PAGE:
The main setback is the potential for isolationism. Sometimes you can become paranoid that you are missing an essential business communication. You might be the last to know that you are fired.
    For those with a family it also takes discipline to set boundaries. They must know that when you are at work, you are at work. Conversely you must set boundaries for your workplace. Working late when it is unnecessary is harmful the other way too.

  6. Nick Horton says:

    For 14 years I worked in an office. For 13 of those years I drove approximately 160 miles a day round trip. For the last year I have worked from home.

    I was overjoyed to work from home, as I thought I would be interrupted far less, even with my now 2.5 year old son and wife home with me all the time. Working in the office in my organization was one of constant interruption. Open work areas designed for teleworking make it hard to do long periods of focused work. This is not to say I am no longer interrupted at home, because I am. However, the interruptions are less frequent.

    Managing your work environment at home is critical to productivity. When I first started working at home I tried using the kitchen table, or the couch as a work area. This did not work at all. My back ended up hurting and I was too integral to the action of the house. We ended up sectioning off a space of the house as a dedicated office. This made a huge difference in home productivity.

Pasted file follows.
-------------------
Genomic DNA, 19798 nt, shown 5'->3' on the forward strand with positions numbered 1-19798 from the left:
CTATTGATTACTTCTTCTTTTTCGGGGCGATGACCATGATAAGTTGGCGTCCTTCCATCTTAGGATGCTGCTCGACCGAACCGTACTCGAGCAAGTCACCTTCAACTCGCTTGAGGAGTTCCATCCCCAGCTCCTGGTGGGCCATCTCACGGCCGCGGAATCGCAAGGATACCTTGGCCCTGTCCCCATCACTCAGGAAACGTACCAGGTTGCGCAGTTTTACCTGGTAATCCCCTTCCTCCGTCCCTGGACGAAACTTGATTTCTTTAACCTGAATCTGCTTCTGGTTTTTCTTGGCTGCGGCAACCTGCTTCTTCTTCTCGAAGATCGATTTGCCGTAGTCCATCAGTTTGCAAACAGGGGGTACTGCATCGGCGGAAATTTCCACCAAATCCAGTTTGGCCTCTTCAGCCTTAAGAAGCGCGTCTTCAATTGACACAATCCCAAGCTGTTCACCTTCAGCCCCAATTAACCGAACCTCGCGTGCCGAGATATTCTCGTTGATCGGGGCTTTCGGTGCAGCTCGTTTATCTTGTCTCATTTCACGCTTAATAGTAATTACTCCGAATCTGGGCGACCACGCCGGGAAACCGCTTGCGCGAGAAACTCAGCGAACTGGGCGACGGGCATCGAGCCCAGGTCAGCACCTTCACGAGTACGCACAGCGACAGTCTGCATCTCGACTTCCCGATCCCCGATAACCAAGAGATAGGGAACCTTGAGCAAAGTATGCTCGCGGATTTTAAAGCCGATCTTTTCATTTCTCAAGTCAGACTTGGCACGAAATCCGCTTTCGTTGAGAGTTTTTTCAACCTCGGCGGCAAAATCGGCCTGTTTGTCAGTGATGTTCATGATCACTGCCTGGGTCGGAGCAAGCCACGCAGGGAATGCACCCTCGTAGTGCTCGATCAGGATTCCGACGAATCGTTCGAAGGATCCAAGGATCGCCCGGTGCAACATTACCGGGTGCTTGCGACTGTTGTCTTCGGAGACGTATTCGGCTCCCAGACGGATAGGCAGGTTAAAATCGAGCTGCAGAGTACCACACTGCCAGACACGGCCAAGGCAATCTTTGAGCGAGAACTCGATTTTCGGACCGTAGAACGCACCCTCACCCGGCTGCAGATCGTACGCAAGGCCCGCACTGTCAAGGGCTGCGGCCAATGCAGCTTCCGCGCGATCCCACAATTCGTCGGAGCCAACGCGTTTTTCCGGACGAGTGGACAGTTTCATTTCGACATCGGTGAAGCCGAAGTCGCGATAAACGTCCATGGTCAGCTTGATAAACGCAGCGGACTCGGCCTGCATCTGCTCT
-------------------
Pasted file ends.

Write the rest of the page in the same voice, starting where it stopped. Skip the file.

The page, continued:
Now that I am not driving 3+ hours a day, I am more rested, do better work, and most importantly I see my family so much more. This reclaiming of rhythm of work and life balance, has made me a better worker.

    The downside is as you say, the loss of those interactions with co-workers and others in the office. In the time I have worked from home, my office has moved to approximately 3 hours away now. I still make a point of driving in to the office once in a while for a day to see people and keep those relationships alive. It’s important not to treat working from home as a right, but as an incredible blessing. I try to maintain that attitude and be flexible to whenever I am needed in the office.

    There are ups and downs to it for anyone, and for me its mostly up. It’s enabled me to be fully rested, have more time with my family, and to now have more time for ministry in my church.

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Trevin Wax

​Trevin Wax is Bible and Reference Publisher at LifeWay Christian Resources and managing editor of The Gospel Project. You can follow him on Twitter or receive blog posts via email. Click here for Trevin’s full bio.